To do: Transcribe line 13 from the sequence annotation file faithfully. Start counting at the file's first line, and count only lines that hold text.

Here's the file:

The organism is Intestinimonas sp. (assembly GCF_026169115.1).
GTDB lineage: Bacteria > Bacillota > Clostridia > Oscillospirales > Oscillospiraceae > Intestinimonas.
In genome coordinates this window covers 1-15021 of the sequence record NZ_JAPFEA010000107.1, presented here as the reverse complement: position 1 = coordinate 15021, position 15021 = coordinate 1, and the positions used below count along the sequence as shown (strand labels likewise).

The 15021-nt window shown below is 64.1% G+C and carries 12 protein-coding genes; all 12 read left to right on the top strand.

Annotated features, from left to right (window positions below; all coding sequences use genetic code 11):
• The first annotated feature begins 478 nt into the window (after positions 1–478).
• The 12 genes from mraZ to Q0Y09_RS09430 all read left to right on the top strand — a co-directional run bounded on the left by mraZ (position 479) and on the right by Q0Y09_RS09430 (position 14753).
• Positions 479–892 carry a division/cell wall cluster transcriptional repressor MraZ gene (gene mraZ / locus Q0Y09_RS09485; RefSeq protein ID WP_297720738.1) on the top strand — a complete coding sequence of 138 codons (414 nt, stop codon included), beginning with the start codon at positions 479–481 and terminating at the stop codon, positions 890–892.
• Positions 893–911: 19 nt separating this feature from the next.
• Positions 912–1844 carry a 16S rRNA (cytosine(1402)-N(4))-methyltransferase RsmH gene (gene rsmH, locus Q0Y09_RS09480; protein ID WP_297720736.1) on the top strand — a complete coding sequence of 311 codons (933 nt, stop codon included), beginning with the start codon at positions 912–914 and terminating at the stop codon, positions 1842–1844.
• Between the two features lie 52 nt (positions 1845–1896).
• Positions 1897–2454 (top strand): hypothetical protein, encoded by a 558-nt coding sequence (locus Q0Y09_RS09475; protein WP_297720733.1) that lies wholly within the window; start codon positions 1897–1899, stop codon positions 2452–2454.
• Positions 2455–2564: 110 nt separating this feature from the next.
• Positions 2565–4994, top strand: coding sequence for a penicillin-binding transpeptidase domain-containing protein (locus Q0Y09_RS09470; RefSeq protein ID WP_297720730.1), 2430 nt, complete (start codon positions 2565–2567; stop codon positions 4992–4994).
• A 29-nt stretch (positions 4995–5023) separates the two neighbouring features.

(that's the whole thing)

• Positions 2455–2564: 110 nt separating this feature from the next.